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A Study of the Effects of Exercise Intensity on Insulin Sensitivity in Overweight Youth (POWER)

The safety and scientific validity of this study is the responsibility of the study sponsor and investigators. Listing a study does not mean it has been evaluated by the U.S. Federal Government. Read our disclaimer for details. Identifier: NCT00755547
Recruitment Status : Completed
First Posted : September 19, 2008
Last Update Posted : March 29, 2013
Manitoba Institute of Child Health
Information provided by (Responsible Party):
Jon McGavock, University of Manitoba

September 18, 2008
September 19, 2008
March 29, 2013
April 2008
January 2013   (Final data collection date for primary outcome measure)
Insulin sensitivity measured from Bergman's frequently sampled intravenous glucose tolerance test [ Time Frame: 6 months ]
Same as current
Complete list of historical versions of study NCT00755547 on Archive Site
1H-Magnetic resonance spectroscopy-derived measure of lipid content in liver and muscle tissue [ Time Frame: 6 months ]
Same as current
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A Study of the Effects of Exercise Intensity on Insulin Sensitivity in Overweight Youth
Physical Activity for Overweight Youth at Risk for Type 2 Diabetes Mellitus (POWER) Trial


The investigators know that exercise helps children develop strong bones and muscles and generally stay healthy. What is unclear however, is how much exercise a child needs to lower their risk of developing type 2 diabetes.


The investigators will try to find out whether high-intensity exercise for a short-period of time is better than moderately intense exercise for improving the diabetes risk profile in teens who are at risk for type 2 diabetes.

The working hypothesis is that exercise-mediated improvements in insulin sensitivity (a risk factor for diabetes) will be greater following vigorous intermittent physical activity than following low intensity physical activity in overweight adolescents 13-18 yrs at risk for T2DM.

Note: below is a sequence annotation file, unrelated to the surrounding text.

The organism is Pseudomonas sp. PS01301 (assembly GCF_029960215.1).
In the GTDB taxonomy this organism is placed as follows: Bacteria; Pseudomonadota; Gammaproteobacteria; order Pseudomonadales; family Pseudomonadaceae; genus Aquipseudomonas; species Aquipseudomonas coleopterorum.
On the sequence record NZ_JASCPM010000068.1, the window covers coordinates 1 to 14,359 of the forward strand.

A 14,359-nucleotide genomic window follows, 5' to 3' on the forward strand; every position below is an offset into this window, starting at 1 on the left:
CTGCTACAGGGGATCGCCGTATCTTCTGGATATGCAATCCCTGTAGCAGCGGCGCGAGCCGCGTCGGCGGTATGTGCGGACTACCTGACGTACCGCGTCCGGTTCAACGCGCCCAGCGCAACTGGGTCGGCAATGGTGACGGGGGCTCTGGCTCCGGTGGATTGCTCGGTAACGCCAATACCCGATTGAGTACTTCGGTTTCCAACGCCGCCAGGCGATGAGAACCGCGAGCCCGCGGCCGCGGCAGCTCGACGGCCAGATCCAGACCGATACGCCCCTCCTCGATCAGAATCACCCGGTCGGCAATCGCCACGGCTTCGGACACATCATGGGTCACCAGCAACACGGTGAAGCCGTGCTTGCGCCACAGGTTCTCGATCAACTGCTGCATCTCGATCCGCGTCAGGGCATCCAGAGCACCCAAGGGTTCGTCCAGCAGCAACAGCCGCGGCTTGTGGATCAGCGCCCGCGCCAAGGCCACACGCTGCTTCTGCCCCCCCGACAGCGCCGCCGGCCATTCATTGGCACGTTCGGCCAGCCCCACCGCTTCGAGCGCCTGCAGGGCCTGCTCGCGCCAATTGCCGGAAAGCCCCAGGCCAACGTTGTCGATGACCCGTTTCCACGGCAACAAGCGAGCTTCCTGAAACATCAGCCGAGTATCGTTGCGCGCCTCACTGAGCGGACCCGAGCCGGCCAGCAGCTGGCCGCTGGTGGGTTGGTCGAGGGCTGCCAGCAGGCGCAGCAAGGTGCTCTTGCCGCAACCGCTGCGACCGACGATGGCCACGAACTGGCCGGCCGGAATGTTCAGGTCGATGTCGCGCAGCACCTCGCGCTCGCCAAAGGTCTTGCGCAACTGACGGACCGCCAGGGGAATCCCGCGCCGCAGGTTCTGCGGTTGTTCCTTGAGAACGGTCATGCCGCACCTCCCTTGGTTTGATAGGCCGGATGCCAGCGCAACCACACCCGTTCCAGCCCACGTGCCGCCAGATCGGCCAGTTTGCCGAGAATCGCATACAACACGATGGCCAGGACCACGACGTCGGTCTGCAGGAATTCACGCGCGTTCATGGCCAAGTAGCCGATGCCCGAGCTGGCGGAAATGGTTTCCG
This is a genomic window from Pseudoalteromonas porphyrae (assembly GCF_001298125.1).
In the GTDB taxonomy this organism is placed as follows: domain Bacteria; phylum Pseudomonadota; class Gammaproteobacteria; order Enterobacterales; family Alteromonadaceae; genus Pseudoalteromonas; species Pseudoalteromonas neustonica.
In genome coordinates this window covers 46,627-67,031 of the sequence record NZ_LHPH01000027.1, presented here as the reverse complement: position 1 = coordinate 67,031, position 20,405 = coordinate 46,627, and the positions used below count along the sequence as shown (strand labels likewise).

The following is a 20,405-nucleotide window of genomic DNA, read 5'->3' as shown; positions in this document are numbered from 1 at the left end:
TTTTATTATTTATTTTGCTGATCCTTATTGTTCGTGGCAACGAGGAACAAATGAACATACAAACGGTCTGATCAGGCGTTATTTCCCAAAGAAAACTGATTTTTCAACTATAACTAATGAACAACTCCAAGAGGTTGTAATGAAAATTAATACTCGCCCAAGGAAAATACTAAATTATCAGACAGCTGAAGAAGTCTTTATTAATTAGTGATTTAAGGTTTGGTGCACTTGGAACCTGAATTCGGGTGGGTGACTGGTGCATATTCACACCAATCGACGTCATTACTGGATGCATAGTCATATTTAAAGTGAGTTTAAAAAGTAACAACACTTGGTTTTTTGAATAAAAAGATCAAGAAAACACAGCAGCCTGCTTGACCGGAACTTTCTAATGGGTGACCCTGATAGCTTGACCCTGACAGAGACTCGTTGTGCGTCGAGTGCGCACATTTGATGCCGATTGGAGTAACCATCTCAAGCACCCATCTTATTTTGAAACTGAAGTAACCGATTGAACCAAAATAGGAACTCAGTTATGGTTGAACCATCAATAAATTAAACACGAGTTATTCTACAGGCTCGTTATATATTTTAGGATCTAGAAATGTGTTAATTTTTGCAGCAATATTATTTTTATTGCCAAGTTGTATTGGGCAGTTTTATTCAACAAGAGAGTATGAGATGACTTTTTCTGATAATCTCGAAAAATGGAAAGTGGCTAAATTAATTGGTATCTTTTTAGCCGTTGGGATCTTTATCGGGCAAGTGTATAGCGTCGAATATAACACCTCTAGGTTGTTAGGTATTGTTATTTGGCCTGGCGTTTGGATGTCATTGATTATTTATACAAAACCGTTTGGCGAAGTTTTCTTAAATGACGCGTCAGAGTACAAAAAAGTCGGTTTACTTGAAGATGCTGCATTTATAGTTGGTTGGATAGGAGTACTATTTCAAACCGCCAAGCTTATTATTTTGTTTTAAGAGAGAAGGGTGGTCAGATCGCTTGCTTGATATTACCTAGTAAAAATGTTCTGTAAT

Brief Description of Research Project: Teenagers between the ages of 13 and 18 yrs, who are at risk for type 2 diabetes (either by their family history or an abnormal response to sugar) will be randomly assigned to one of two activity groups or a control group. The activity groups will have supervised exercise sessions 3 to 5 days per week for 6 months. One group will do high-intensity exercise, and the other will do lower-intensity exercise. We will measure how sensitive their body is to insulin and the amount of fat in their muscle and liver tissue at the beginning and end of the exercise intervention.

The Physical activity for OverWEight youth at Risk for type 2 diabetes (POWER) Trial is a randomized controlled clinical trial designed to study the effects of aerobic exercise training regimens differing in intensity (relative to peak fitness) on insulin sensitivity in overweight youth. Additionally, this trial will explore the biologic mechanisms through which chronic physical activity alters lipid metabolism to result in improvements in insulin sensitivity.

We will recruit 90 eligible adolescents and randomly assign them to one of two six-month intervention arms that differ by intensity but elicit similar amounts of energy expenditure: (1) a low intensity continuous activity arm (40-55% of peak oxygen uptake for 60 min); (2) vigorous intensity intermittent activity arm (70-85% of peak oxygen uptake for 30 min) or a sedentary control group. The primary outcome measure of this trial will be insulin sensitivity, measured directly from Bergman's frequently sampled intravenous glucose tolerance test.